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Author of infamous Google diversity manifesto drops lawsuit against web giant

James Damore decides he doesn’t need a day in court

James Damore, the one-time Google developer who infamously suggested his bosses' diversity rules made it impossible to voice some opinions, has dropped his lawsuit against the internet titan.

Damore’s ludicrous memo emerged in 2017 and suggested, among other things, affirmative action policies that balance gender representation in the workplace were “unfair, divisive, and bad for business,” because gender imbalances in tech are, he claimed, due to men just being better-suited to working in tech than women.

Google CEO Sundar Pichai fired Damore, saying “portions of the memo violate our code of conduct and cross the line by advancing harmful gender stereotypes in our workplace.”


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Things then went down a bit of a Trumpian rabbit hole as Damore found himself in demand from media outlets whose views aligned with his own, and filed a lawsuit claiming Google discriminated against people like him. A complaint he filed to the US National Labor Relations Board was subsequently dropped; the panel was advised Google had a valid reason for his dismissal.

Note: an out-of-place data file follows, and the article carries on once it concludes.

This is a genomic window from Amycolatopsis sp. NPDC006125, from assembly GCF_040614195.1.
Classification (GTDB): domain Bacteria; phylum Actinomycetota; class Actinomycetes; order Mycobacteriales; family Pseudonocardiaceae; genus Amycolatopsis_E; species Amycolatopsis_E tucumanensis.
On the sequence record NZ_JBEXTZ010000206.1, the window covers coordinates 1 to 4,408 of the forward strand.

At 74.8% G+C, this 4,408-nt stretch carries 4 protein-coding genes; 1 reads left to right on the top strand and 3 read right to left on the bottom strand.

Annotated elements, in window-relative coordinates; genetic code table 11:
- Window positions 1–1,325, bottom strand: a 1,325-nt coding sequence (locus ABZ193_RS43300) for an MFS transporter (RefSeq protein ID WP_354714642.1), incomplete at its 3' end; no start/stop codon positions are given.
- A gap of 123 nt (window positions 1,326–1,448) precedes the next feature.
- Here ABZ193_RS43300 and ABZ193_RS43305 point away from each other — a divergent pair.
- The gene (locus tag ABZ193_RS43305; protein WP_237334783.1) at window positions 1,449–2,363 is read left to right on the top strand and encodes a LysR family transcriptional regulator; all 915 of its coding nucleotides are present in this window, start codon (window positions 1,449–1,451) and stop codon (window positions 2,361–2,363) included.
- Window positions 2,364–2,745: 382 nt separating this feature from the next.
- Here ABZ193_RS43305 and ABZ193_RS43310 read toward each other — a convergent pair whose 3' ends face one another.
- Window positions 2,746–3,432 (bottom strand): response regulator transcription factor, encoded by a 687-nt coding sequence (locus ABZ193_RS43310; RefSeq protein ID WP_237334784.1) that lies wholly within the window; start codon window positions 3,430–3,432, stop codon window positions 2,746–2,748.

And late last week Damore’s solicitors filed to have his lawsuit against Google dismissed without prejudice, and his fellow litigants also dropped their personal and class actions. Google was happy for that to happen, and the wrap-up has been rubber-stamped by the courts.

Details of whatever agreement Damore and co and Google forged between themselves were not disclosed.

The Register engaged private browsing mode and dipped into some corners of the internet that have previously backed Damore and his views, and found some discussion of the case’s end, but with passions and comment numbers rather lower than at other moments in the case. ®

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